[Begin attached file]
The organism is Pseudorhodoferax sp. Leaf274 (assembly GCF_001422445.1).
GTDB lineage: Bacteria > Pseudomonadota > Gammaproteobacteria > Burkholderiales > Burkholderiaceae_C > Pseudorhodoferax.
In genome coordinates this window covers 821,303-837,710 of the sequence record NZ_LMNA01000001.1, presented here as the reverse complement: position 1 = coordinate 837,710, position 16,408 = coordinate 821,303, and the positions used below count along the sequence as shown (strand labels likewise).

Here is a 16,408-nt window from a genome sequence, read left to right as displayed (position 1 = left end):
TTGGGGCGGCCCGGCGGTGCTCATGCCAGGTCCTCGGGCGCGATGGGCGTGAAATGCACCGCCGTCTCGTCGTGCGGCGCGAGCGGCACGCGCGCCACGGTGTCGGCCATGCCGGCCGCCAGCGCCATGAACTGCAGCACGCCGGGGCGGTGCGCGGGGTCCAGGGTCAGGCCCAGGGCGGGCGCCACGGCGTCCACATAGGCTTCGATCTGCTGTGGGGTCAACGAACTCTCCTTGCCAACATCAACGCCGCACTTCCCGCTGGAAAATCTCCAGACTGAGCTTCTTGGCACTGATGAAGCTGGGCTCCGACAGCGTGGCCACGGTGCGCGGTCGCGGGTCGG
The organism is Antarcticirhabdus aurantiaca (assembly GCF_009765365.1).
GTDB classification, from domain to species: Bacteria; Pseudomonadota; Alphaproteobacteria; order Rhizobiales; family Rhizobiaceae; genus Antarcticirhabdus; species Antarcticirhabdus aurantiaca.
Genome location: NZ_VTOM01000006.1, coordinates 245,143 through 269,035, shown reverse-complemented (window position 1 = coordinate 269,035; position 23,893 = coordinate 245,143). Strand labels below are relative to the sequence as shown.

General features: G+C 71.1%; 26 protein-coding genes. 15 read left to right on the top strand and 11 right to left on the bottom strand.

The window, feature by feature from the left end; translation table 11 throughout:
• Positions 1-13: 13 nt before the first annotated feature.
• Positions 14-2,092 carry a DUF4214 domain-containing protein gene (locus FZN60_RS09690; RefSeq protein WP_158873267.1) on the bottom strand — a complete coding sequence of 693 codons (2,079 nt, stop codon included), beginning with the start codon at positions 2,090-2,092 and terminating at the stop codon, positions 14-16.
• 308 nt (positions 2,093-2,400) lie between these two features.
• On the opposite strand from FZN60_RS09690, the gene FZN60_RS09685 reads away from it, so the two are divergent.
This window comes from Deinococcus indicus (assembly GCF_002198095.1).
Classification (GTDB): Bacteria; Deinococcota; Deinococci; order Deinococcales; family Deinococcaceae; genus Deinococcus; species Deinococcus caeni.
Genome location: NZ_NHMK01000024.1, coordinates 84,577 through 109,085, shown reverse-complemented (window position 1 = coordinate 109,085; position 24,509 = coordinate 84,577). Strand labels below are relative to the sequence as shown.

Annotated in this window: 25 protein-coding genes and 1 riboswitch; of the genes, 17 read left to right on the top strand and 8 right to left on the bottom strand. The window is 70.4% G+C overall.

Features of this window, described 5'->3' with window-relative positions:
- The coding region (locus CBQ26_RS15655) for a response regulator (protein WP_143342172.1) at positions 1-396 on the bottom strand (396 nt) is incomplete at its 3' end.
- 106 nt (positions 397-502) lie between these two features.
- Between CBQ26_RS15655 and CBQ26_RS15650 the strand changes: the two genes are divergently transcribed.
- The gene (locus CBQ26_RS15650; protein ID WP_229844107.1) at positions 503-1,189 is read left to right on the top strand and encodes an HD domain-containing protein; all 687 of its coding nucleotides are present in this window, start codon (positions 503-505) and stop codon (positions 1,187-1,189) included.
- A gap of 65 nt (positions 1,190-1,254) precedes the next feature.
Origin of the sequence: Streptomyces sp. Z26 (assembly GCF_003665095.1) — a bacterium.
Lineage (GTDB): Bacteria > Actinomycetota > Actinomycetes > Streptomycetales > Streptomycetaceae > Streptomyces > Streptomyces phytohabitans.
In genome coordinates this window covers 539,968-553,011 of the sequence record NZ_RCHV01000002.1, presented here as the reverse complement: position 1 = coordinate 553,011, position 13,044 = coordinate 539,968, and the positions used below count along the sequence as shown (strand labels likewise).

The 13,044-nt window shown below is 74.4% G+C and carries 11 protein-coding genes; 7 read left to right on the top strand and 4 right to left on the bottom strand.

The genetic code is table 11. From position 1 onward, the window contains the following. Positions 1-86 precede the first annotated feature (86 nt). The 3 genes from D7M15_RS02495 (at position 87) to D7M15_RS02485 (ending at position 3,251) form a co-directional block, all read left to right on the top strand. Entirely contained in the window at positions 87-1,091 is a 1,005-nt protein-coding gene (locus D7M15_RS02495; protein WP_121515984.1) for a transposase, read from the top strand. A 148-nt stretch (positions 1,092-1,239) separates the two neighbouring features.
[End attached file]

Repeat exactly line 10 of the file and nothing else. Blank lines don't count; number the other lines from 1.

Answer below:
The window, feature by feature from the left end; translation table 11 throughout: